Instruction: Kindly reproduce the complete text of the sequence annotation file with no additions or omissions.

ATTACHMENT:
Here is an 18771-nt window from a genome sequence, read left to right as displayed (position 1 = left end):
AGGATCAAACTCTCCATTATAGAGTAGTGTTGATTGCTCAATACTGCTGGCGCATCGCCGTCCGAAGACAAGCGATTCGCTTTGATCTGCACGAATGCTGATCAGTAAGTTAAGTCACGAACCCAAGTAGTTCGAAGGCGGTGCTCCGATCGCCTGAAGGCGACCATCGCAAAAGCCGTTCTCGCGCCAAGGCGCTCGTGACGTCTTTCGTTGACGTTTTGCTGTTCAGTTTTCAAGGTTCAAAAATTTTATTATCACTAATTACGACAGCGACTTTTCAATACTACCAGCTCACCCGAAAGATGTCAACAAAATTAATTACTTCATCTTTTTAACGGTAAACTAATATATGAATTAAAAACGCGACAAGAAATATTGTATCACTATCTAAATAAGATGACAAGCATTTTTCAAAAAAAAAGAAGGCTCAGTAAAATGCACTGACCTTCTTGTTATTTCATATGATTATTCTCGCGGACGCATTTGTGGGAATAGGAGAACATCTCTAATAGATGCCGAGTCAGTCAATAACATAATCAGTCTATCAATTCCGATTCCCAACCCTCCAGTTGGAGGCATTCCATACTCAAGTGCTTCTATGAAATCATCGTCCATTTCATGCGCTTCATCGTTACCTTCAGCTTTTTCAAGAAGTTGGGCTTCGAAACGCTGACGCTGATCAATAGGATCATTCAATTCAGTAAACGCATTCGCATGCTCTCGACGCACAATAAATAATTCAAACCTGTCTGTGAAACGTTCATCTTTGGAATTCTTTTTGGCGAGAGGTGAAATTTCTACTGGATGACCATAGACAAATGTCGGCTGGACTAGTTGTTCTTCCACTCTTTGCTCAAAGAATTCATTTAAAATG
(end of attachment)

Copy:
Here is an 18771-nt window from a genome sequence, read left to right as displayed (position 1 = left end):
AGGATCAAACTCTCCATTATAGAGTAGTGTTGATTGCTCAATACTGCTGGCGCATCGCCGTCCGAAGACAAGCGATTCGCTTTGATCTGCACGAATGCTGATCAGTAAGTTAAGTCACGAACCCAAGTAGTTCGAAGGCGGTGCTCCGATCGCCTGAAGGCGACCATCGCAAAAGCCGTTCTCGCGCCAAGGCGCTCGTGACGTCTTTCGTTGACGTTTTGCTGTTCAGTTTTCAAGGTTCAAAAATTTTATTATCACTAATTACGACAGCGACTTTTCAATACTACCAGCTCACCCGAAAGATGTCAACAAAATTAATTACTTCATCTTTTTAACGGTAAACTAATATATGAATTAAAAACGCGACAAGAAATATTGTATCACTATCTAAATAAGATGACAAGCATTTTTCAAAAAAAAAGAAGGCTCAGTAAAATGCACTGACCTTCTTGTTATTTCATATGATTATTCTCGCGGACGCATTTGTGGGAATAGGAGAACATCTCTAATAGATGCCGAGTCAGTCAATAACATAATCAGTCTATCAATTCCGATTCCCAACCCTCCAGTTGGAGGCATTCCATACTCAAGTGCTTCTATGAAATCATCGTCCATTTCATGCGCTTCATCGTTACCTTCAGCTTTTTCAAGAAGTTGGGCTTCGAAACGCTGACGCTGATCAATAGGATCATTCAATTCAGTAAACGCATTCGCATGCTCTCGACGCACAATAAATAATTCAAACCTGTCTGTGAAACGTTCATCTTTGGAATTCTTTTTGGCGAGAGGTGAAATTTCTACTGGATGACCATAGACAAATGTCGGCTGGACTAGTTGTTCTTCCACTCTTTGCTCAAAGAATTCATTTAAAATG